So far, Rouse's voice is holding up, but he knows the day will come when ALS will steal that and much more from him.
ALS is 100 percent fatal, with some patients dying as soon as a year after diagnosis. A few have lasted as long as 15 years, but those are the exceptions, Diesing said.
“If this drug can provide even months of additional life, or would maintain quality of life, that’s a big deal,” he notes, adding that “the patients are saying, ‘I know it’s not proven conclusively, but what do we have to lose?’ So, they would like to try it while additional studies are ongoing.” The drug has already been approved in Canada.
As his disease progresses, Rouse hopes to get a speech-to-text voice-generating computer that he can control with his eyes. So far, his voice is holding up, but he knows the day will come when ALS will steal that and much more from him. He works at I AM ALS, a patient-led community, and six of his friends have already died of the disease.
“Every time I lose a friend to ALS, I grieve and am sad but I resolve myself to keep working harder for them, myself and others,” Rouse said. “People living with ALS find great purpose in life advocating and trying to make a difference.”
The Friday Five covers important stories in health and science research that you may have missed - usually over the previous week, but today's episode is a lookback on important studies over the month of September.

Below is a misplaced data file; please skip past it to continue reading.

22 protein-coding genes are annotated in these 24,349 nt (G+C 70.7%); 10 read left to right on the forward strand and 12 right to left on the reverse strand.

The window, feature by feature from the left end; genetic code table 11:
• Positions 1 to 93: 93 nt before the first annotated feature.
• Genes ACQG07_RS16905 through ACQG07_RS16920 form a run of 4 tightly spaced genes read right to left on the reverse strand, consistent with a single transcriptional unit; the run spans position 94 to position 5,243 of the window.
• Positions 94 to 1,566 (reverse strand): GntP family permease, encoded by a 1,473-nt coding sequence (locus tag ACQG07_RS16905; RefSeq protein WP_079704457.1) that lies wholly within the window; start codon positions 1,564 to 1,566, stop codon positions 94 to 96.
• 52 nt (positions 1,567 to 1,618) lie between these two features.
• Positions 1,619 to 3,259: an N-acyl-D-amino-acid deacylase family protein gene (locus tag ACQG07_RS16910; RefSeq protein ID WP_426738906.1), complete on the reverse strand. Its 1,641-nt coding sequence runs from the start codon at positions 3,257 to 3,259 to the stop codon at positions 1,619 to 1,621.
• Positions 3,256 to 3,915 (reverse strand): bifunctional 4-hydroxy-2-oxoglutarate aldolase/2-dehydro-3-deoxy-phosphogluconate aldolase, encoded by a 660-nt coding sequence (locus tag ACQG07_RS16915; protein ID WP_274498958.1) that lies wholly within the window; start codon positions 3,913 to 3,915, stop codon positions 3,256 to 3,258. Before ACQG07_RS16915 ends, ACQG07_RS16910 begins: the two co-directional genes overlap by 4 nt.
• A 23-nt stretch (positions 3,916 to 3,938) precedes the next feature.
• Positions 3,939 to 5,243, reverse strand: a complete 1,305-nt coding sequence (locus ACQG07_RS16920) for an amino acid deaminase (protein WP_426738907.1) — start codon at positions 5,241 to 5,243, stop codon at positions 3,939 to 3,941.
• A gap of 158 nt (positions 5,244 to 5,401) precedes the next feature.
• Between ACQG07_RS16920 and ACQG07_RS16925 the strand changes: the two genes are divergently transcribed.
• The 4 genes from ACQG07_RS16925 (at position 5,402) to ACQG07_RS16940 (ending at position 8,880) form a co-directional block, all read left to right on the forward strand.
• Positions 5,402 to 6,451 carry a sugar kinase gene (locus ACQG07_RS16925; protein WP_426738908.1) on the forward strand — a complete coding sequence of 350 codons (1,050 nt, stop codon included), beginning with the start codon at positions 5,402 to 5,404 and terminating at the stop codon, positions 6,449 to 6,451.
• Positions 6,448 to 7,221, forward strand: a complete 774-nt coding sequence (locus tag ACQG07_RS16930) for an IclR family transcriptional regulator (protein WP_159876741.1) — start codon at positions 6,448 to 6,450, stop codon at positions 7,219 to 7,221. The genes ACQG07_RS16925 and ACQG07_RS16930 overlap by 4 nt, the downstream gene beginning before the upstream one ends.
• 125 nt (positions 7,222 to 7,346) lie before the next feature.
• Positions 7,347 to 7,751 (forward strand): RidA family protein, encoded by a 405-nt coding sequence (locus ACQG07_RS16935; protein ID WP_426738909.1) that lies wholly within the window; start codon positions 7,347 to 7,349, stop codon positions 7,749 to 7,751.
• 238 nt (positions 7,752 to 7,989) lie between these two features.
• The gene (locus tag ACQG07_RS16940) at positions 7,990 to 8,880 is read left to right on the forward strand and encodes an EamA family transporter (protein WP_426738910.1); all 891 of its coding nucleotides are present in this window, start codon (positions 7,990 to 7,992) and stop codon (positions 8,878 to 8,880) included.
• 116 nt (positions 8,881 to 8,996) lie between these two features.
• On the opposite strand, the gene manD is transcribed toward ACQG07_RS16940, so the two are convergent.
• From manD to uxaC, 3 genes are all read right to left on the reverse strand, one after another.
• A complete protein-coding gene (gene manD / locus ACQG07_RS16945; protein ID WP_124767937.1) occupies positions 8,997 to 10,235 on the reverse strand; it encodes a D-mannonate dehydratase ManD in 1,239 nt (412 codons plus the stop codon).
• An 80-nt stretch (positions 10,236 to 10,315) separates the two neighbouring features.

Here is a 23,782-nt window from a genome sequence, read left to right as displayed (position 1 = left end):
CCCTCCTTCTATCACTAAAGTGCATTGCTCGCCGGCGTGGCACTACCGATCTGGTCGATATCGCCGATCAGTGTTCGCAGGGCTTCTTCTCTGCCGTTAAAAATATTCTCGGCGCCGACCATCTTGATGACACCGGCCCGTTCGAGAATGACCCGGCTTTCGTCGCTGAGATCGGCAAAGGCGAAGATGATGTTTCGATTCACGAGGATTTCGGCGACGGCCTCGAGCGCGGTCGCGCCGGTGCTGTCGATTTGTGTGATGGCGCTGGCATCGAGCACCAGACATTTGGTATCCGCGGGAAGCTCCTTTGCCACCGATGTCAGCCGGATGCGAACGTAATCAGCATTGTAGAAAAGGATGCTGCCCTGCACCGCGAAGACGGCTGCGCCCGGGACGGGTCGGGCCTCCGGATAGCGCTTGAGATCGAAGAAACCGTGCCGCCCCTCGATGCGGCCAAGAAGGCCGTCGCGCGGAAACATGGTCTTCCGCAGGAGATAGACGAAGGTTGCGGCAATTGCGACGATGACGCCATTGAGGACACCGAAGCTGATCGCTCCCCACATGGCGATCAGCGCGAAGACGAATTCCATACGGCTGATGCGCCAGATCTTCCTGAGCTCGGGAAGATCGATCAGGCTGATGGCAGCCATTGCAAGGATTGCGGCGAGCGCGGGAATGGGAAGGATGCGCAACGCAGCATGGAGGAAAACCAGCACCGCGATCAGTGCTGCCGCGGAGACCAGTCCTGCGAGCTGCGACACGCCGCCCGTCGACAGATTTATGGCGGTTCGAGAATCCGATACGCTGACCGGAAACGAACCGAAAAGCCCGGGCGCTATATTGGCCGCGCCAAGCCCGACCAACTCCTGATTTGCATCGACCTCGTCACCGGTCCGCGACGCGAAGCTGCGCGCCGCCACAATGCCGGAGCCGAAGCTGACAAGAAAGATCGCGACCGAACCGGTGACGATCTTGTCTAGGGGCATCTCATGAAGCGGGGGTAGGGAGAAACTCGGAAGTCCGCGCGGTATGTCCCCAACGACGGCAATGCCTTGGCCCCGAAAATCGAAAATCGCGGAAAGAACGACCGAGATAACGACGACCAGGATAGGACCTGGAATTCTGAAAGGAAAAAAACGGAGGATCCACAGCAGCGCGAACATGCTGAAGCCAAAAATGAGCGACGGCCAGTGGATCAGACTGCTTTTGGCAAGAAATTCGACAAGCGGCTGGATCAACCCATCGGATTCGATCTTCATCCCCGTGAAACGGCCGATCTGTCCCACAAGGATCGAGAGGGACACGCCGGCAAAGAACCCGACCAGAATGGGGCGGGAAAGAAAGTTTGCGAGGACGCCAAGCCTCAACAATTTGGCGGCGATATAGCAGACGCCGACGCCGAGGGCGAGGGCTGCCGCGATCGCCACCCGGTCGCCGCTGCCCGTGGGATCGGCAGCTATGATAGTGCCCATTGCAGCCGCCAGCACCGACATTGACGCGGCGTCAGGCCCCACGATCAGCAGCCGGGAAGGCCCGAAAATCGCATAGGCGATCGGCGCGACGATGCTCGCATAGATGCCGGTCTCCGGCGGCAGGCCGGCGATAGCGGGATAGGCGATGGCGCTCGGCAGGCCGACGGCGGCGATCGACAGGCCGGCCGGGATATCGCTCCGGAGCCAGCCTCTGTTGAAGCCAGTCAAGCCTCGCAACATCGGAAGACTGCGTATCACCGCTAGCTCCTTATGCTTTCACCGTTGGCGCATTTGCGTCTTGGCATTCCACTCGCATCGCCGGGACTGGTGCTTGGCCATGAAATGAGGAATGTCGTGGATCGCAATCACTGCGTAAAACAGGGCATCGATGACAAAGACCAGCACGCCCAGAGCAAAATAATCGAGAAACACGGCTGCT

Most recently, on September 27, pharmaceuticals Biogen and Eisai announced that a clinical trial showed their drug, lecanemab, can slow the rate of Alzheimer's disease. There are plenty of controversies and troubling ethical issues in science – and we get into many of them in our online magazine – but this news roundup focuses on scientific creativity and progress to give you a therapeutic dose of inspiration headed into the weekend and the new month.
This Friday Five episode covers the following studies published and announced over the past month:
- A new drug is shown to slow the rate of Alzheimer's disease
- The need for speed if you want to reduce your risk of dementia
- How to refreeze the north and south poles
- Ancient wisdom about Neti pots could pay off for Covid
- Two women, one man and a baby